Grains were weaker to start Tuesday

Grains were weaker to start Tuesday giving up all of Monday’s gains.

 

EXPORTERS SELL 126,000 METRIC TONS OF SOYBEANS FOR DELIVERY TO UNKNOWN DESTINATIONS DURING THE 2016/2017 MARKETING YEAR- USDA

 

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USDA’s crop progress report showed another strong week for farmer planting. Corn planting hit 84% vs 71% last week while soybean planting moved to 53% planted vs 32% last week. Although there was no national crop ratings on corn, state ratings from IL improved to 51% good-to-excellent compared to 42% last week, and IA’s first rating came in at 75% good-to-excellent. Winter wheat conditions nudged higher to 52% good-to-excellent vs 51% last week.

 

In Brazil, the supreme court there will be weighing a decision to be announced on Wednesday about whether to let the corruption investigation of President Temer move forward. This will have important implications for the Brazilian markets and the Real. In Argentina, they have their own currency woes as the Argentinean Peso hit its lowest level ever against the US Dollar on spillover effects from the Brazil crisis.

 

Chinese soybean imports for April were record large and South America shipped its highest ever monthly amount to China to the tune of 6.2 MMT. In Ukraine, Lanworth is forecasting wheat yields are likely to fall to 3.72 tonnes per hectare this year from a record 4.21 tonnes last year. It said favorable weather could push the yield up to last year's level, but poor conditions could cut it to around 3.40 tonnes.
 

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May 22, 2017 | Grain Hedge Insights | Kevin McNew | Views: 308

Grains Start the Week in Positive Territory

Cool and Wet Weather in the US Continues

Grains started the week in positive territory supported by cool wet weather and a continued slide in the US Dollar.

 

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Overall the weather pattern in the US continues to suggest cool and wet weather for much of the country. Wetness will continue for the next two weeks with much of the precip hitting the already soaked areas of MO/IL/IN/OH. Temperatures for the next 5 days should be well below normal in the Western Cornbelt but should return to normal for much of the country after that.

 

Corn planting is expected to be about 85% planted in USDA’s crop progress report released this afternoon. But wet weather and re-planting issues will likely be talked about in coming days. Crop condition ratings won’t be released until next week, but early states results in IL showed only 42% of the crop in good-to-excellent condition while MO was 49%.

 

Russian wheat export prices rose last week, supported by a state purchase by Egypt, the largest buyer of Russian wheat, and expectations that the rouble currency would rise further against the dollar, analysts said on Monday. Black Sea prices for Russian wheat with 12.5 percent protein content were at $185.50 a tonne FOB at the end of last week, up $1 from a week earlier, Russian agricultural consultancy SovEcon said.

 

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May 19, 2017 | Grain Hedge Insights | Kevin McNew | Views: 309

Weekly Cash Comments

Weekly Cash Commentary for week ending 05/19/2017

Grain basis found some upside this week with corn advancing 2.2 cents on average for the week while soybeans garnered a 2.5 cent move higher.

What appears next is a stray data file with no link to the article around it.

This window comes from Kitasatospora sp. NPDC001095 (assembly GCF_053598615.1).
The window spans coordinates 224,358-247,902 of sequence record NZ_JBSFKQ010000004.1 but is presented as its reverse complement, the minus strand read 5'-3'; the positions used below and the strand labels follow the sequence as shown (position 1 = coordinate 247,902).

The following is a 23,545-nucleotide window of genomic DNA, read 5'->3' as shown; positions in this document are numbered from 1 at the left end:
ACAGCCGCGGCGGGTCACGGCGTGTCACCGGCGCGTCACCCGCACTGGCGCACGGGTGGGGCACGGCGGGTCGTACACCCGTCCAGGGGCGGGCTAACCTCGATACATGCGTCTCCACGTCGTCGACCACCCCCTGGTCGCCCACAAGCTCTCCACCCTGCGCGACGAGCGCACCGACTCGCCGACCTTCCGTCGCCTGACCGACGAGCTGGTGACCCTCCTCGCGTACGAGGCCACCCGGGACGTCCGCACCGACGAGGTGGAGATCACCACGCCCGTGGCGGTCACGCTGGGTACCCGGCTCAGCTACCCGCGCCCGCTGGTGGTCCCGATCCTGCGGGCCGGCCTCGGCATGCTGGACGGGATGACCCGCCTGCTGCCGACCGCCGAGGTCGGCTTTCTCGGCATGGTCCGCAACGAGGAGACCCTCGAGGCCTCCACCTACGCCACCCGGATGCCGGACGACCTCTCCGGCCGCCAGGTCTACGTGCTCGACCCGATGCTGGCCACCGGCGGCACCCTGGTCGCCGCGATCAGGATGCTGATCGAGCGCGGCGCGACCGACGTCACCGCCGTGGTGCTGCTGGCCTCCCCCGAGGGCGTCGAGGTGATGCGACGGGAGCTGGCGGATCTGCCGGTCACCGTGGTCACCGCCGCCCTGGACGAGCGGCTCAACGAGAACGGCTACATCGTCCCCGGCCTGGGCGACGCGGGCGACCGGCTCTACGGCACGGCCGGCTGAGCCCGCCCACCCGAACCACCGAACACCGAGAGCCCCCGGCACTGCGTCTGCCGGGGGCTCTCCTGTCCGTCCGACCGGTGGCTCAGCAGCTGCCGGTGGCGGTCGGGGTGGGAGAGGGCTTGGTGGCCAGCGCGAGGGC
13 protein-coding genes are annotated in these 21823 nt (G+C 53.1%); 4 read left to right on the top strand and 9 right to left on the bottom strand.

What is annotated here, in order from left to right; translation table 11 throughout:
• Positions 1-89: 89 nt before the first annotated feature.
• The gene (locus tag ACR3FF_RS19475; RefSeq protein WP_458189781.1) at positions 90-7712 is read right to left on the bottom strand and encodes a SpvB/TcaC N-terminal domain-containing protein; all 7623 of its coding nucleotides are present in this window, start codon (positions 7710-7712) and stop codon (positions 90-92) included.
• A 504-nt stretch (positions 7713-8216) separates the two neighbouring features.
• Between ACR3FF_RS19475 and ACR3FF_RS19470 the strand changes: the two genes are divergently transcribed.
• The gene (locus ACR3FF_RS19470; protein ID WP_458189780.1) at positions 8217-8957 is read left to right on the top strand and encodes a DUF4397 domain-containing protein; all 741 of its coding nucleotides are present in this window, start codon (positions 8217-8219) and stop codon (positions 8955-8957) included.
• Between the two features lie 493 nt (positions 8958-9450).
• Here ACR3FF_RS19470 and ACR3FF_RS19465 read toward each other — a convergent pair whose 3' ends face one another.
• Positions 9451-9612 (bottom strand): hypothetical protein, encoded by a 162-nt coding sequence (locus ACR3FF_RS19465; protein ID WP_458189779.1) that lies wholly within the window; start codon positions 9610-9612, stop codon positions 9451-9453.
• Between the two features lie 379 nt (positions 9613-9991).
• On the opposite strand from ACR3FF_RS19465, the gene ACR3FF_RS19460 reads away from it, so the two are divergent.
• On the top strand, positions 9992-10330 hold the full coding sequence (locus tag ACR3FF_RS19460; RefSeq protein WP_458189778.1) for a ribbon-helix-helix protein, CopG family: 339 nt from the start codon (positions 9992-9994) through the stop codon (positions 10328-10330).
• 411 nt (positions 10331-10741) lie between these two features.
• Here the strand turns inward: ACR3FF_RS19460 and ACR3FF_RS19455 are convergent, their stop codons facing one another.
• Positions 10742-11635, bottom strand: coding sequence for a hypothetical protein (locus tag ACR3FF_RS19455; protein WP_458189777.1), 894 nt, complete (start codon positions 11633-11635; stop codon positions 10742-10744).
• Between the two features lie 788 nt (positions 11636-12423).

Corn found strength as farmers stay tied to their planters which limited pipeline supplies. Areas of Western Kansas continued to show some buoyancy as for the 2nd week in a row the region showed strong basis gains. Also, river terminals along the MS/IL river system were also generally higher with gains of 3 to 5 cents on the week being fairly typical, and on average river buyers were up 3.5 cents. Ethanol plants as a group managed only a 1.5 cent advance on the week although some facilities did record 5 to 8 cent gains.

 

For soybeans, basis levels were also generally higher albeit with soy crushing plants doing most of the higher bidding this week with a collective 3.2-cent gain for the week. There were a fair number of Western Cornbelt plants raising their basis by a dime. River terminals, on the other hand were bucking the overall trend as finished the week about 1-cent lower. The late week selloff in bean futures seemed to trigger a risk-off attitude as river buyers became wary of slowing exports in the face of Brazil’s sharp currency devaluation on Tuesday.

 

 

The corn competition landscape saw only modest changes this week as ADM Cedar Rapids won back its territory by bidding up basis a nickel on the week to -10N. ADM Columbus used a basis improvement on Thursday to -16N to improve its drawing area after slipping in size early in the week.

 

Soybean competition was mostly stable in IA/IL this week as plants here mostly kept basis unchanged. However, ADM Deerfield, MO bumped its basis by a dime to -10N, helping expand the plant’s drawing region into Eastern KS.

 

 

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May 19, 2017 | Grain Hedge Insights | Kevin McNew | Views: 352

Massive Soy Sales for Brazilian Farmers Yesterday

Soybeans Recovered Overnight

Soybeans recovered overnight trying to pair back the 30-cent losses from Thursday. Corn and wheat were also firmly in positive territory to start the day.

 

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US weather in the Cornbelt through the end of May should be cooler than normal with daily averages coming in 10 to 15 degrees below normal. Rainfall is expected to be on the topside of normal with KS/MO expected to see totals of up to 4 inches through this weekend.

 

Brazilian farmer sales were said to be massive yesterday following the collapse of the Brazilian Real. Reports vary from 2 to 5 MMT were sold yesterday alone as farmers raced to cash in on the currency swing lifting their farm-gate prices. Even so, Brazilian soy farmers have sold only half of their record 2016/17 crop by Friday, compared to 67 percent sold at this time last year and a 5-year average of 65 percent of sales, independent consultancy Safras & Mercado said.

The condition of French soft wheat declined slightly last week, with 75 percent of crops rated good or excellent as of May 15, down from 76 percent a week earlier, farm office FranceAgriMer said on Friday. The ratings slip reversed a small improvement in the previous week, and may indicate that growing conditions in the European Union's biggest cereal producer remain mixed despite rainfall and warmer temperatures this month that broke a dry, cold spell in April.